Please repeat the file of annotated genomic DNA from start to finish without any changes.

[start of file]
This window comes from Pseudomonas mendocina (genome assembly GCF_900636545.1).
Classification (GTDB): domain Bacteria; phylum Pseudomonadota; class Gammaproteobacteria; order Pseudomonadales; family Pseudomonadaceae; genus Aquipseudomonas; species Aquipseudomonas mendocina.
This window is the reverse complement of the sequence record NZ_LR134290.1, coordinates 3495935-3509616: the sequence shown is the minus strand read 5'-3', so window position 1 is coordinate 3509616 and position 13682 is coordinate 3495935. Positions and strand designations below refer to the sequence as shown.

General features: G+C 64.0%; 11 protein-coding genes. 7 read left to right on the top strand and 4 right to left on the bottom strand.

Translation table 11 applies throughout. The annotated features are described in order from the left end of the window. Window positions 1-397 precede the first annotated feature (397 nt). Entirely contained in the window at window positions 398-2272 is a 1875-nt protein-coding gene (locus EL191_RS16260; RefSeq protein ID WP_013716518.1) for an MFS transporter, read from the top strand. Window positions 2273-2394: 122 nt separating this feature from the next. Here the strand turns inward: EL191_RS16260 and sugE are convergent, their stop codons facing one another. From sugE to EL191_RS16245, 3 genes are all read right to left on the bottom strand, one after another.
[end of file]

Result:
This window comes from Pseudomonas mendocina (genome assembly GCF_900636545.1).
Classification (GTDB): domain Bacteria; phylum Pseudomonadota; class Gammaproteobacteria; order Pseudomonadales; family Pseudomonadaceae; genus Aquipseudomonas; species Aquipseudomonas mendocina.
This window is the reverse complement of the sequence record NZ_LR134290.1, coordinates 3495935-3509616: the sequence shown is the minus strand read 5'-3', so window position 1 is coordinate 3509616 and position 13682 is coordinate 3495935. Positions and strand designations below refer to the sequence as shown.

General features: G+C 64.0%; 11 protein-coding genes. 7 read left to right on the top strand and 4 right to left on the bottom strand.

Translation table 11 applies throughout. The annotated features are described in order from the left end of the window. Window positions 1-397 precede the first annotated feature (397 nt). Entirely contained in the window at window positions 398-2272 is a 1875-nt protein-coding gene (locus EL191_RS16260; RefSeq protein ID WP_013716518.1) for an MFS transporter, read from the top strand. Window positions 2273-2394: 122 nt separating this feature from the next. Here the strand turns inward: EL191_RS16260 and sugE are convergent, their stop codons facing one another. From sugE to EL191_RS16245, 3 genes are all read right to left on the bottom strand, one after another.